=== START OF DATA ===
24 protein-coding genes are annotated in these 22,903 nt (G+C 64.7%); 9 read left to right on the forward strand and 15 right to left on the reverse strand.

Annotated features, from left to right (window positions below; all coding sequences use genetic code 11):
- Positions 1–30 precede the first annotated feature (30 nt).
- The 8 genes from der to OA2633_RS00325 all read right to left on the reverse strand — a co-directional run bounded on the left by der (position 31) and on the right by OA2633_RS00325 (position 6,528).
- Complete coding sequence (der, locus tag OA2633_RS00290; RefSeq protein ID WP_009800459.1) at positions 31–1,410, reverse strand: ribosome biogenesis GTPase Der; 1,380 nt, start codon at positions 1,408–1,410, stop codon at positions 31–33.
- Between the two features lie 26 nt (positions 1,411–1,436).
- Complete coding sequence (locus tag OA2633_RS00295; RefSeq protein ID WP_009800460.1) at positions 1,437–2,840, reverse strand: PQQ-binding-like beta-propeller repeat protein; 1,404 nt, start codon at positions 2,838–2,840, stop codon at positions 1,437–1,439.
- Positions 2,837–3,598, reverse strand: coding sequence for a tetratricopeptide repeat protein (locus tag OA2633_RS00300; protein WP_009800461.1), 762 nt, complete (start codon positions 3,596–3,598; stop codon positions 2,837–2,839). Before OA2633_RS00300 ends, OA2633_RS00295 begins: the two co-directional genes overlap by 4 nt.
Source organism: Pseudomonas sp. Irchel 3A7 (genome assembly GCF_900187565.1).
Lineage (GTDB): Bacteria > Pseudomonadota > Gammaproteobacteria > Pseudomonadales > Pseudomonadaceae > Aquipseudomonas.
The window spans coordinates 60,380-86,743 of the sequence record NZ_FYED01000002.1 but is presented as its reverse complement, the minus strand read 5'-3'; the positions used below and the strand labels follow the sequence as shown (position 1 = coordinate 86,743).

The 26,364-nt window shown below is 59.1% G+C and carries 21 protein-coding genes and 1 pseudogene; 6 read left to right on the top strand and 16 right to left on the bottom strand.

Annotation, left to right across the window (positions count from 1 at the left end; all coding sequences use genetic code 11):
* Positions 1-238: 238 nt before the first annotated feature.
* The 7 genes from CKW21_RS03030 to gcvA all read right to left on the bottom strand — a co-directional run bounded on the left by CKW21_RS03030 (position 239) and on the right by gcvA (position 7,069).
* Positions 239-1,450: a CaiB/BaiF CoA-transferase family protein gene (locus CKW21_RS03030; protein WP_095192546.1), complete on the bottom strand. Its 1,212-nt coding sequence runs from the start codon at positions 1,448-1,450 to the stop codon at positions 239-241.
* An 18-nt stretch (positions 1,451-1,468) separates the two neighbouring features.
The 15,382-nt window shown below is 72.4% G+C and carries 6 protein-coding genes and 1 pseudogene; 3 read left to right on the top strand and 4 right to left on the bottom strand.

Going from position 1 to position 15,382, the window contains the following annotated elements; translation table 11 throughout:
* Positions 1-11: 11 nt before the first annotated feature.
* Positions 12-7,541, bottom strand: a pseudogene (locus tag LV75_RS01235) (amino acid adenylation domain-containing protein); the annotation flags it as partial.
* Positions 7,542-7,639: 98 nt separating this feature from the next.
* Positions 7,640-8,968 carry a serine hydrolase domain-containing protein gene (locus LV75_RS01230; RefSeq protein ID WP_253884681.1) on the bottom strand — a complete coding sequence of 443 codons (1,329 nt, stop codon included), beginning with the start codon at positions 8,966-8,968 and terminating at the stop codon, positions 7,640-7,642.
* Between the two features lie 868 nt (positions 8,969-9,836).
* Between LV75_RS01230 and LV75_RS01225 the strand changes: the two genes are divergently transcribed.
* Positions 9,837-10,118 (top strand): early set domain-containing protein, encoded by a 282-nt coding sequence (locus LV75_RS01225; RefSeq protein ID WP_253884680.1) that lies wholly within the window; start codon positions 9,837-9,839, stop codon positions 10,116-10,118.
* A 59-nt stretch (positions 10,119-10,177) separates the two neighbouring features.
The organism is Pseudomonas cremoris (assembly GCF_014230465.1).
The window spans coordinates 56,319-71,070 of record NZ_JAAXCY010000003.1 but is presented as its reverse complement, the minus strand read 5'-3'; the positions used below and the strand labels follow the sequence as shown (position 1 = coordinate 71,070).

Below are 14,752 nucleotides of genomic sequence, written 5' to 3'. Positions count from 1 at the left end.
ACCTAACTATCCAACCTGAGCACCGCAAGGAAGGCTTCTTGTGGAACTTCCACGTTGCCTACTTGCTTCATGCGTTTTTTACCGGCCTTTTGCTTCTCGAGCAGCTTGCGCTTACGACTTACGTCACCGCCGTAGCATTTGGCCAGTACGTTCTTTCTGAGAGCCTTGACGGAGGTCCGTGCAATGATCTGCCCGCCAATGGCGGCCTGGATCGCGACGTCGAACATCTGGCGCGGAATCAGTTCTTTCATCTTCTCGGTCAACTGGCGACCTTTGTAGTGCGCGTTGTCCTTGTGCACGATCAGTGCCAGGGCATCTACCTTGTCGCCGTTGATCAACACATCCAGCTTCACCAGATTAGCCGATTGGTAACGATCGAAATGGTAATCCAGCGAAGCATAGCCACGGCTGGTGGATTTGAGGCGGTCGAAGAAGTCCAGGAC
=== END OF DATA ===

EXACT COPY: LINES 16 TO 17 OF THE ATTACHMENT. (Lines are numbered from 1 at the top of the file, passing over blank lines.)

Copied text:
* Positions 239-1,450: a CaiB/BaiF CoA-transferase family protein gene (locus CKW21_RS03030; protein WP_095192546.1), complete on the bottom strand. Its 1,212-nt coding sequence runs from the start codon at positions 1,448-1,450 to the stop codon at positions 239-241.
* An 18-nt stretch (positions 1,451-1,468) separates the two neighbouring features.